Out from under his famous father's large NBA shadow, LSU offensive lineman K.J. Malone aiming to leave his own mark ... in the NFL and beyond
RUSTON, La. -- Karl Anthony Malone Jr. had heard it all before, but this time, he'd heard enough.
Two-a-day practices in the Louisiana heat were hard enough without his own teammates ribbing him about his dad, making sure he knew his last name meant nothing on the practice field. Just a freshman at Cedar Creek High, young Karl didn't yet have the strength or skill to close those mouths with his play.
"I didn't know how to take it. I told my dad I didn't want to do this anymore," said Malone, who goes by the nickname K.J. "He looked at me and said, 'Son, we're not quitters in this family. People are just saying that because they're jealous of you.' "
And with that, in August 2009, the son of NBA great Karl Malone, resolved to squeeze every drop from his potential as a football player. It was far from the last time an opponent would invoke his father's name to insult K.J., although from then on, it would become a mistake to do so.
It also wasn't the last time he questioned his future. That's because dreams and callings aren't the same thing.
K.J.'s dream wasn't to follow his father into the NBA anyway; it was to play in the NFL. But the calling that gnaws at him is law enforcement, more specifically as a U.S. Marshal. Turns out that while K.J. didn't choose his dad's sport, he did choose a few of his passions.
Next week, the former LSU left tackle will chase his dream as one of 336 draft prospects to gather in Indianapolis for the NFL Scouting Combine. Malone is committed to see his football career to its final outcome, be that a long and prosperous NFL career or something short of that.
But while the dream could fly or die, the tug of his calling looks here to stay.
As easily as Malone can point to the watershed moments in his football career, identifying what made him determined to enter law enforcement isn't quite as easy.
As a small child, he would pretend his three sisters were crooks, arrest them, and jail them. At age 6, he got a tour of a S.W.A.T. assault vehicle, courtesy of Utah state troopers, and never forgot it.
"It looked like a tank. I remember thinking, 'If I could grow up and drive this thing for a living, that'd be pretty cool,' " he said.
Then there were motivators that were anything but cool.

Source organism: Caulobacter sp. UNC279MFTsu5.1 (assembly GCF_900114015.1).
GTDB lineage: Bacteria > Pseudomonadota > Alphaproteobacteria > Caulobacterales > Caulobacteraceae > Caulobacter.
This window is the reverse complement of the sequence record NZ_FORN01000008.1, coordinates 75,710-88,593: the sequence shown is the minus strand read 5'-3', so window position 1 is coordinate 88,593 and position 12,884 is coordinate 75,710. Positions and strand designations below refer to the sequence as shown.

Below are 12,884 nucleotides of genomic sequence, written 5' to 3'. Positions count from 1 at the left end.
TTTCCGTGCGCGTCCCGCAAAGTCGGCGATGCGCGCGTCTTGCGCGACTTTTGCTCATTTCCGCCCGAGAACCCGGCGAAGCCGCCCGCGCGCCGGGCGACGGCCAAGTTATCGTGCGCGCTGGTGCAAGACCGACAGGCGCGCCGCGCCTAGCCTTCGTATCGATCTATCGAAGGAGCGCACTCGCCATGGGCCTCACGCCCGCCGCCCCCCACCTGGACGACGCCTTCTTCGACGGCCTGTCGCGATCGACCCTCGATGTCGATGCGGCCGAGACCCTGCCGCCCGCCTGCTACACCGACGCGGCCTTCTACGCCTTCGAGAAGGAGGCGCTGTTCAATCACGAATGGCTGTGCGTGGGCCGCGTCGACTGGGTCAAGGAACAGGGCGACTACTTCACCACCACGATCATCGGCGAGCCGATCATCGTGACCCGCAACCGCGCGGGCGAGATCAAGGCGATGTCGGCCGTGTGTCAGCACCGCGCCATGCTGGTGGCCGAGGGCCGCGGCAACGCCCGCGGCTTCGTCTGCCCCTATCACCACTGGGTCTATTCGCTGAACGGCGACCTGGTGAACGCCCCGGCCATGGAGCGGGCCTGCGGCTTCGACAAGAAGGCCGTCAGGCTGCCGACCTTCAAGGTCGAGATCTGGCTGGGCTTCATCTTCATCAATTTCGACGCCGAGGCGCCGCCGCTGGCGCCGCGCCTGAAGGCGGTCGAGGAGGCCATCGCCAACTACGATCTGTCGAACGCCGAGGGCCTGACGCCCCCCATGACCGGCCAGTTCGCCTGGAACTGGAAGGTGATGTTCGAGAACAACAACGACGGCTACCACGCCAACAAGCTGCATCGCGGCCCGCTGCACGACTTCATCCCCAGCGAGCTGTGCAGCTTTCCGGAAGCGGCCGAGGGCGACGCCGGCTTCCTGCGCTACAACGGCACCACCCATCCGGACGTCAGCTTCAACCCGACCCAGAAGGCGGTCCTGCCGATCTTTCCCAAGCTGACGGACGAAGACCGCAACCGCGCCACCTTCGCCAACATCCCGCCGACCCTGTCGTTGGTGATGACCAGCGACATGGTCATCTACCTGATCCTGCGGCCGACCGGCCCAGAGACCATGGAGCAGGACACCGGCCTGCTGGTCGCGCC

Five police officers in Dallas were ambushed and killed by gunfire in the summer of 2016. Less than two weeks later, three more were shot and killed much closer to home for Malone, in Baton Rouge. The 2015 riots in Baltimore stemming from protests surrounding the controversial death of Freddie Gray, who was injured while being transported in a police vehicle, made a big impact on Malone as well.
"People were rioting against police and calling every policeman racist," Malone said. "That helped me want to get into law enforcement and make sure people know that not every cop is bad. Police exist to help."
Between the social unrest, the fact that coach Les Miles had been fired, and that K.J. was on track to earn a degree in interdisciplinary studies in May of 2017, a confluence of circumstances made him feel the time was right to give up his fifth-year senior season and enter police work.
Karl Sr. is a staunch, life-long advocate for police and military. He's been a keynote speaker at the Louisiana state police convention, he's engaged in law enforcement fundraisers, and among his many business interests is a partnership with 5.11 Tactical, an apparel and accessory line that's penetrated a variety of markets, including law enforcement.
"Freedom's not free," Karl Sr. said while working his way through the biggest lunch at the table at the Teriyaki Grill, his wife's restaurant in Ruston. "With police officers, people always have something negative or bad to say about them, but when a burglar breaks into our house, who do we call?"
To this family, it's not a rhetorical question. Karl's other two adult sons, Daryl Ford and Demetress Bell, sit beside him and answer the question in unison: "The police."
Karl Sr. made fast friends with law officers both during and after his NBA career, one of which got K.J. his tour of the S.W.A.T. truck as a youngster. Years later, K.J. was making friends of policemen on his own.
One of the assistant coaches on Malone's Cedar Creek High football team, Stephen Taylor, was drawn away from coaching by a call to serve. Malone considers Taylor among his inspirations for the profession. Taylor was a canine officer for six years; his drug-sniffing dog, Kilo, is now retired as Taylor's pet. Now he's a state trooper, with the responsibility of working every traffic fatality in his area.
"When you drive up on an (accident) scene and there's a 3-year-old in the car who didn't make it, that's tough. It has to be in your blood," Taylor said. "You have to be a certain kind of person to sign up for that. You have to want to serve, and K.J. has a service heart."
That protective instinct meshed nicely with football for Malone; as LSU's two-year starter at left tackle, his biggest job was to protect quarterback Danny Etling's blind side. But when the time is right in his life, he still holds every intention of protecting something much more important.
It's an instinct he can't turn off.
"My sisters look at me as a protector, and I love that," K.J. said. "When I take them out to eat, I'm always on alert."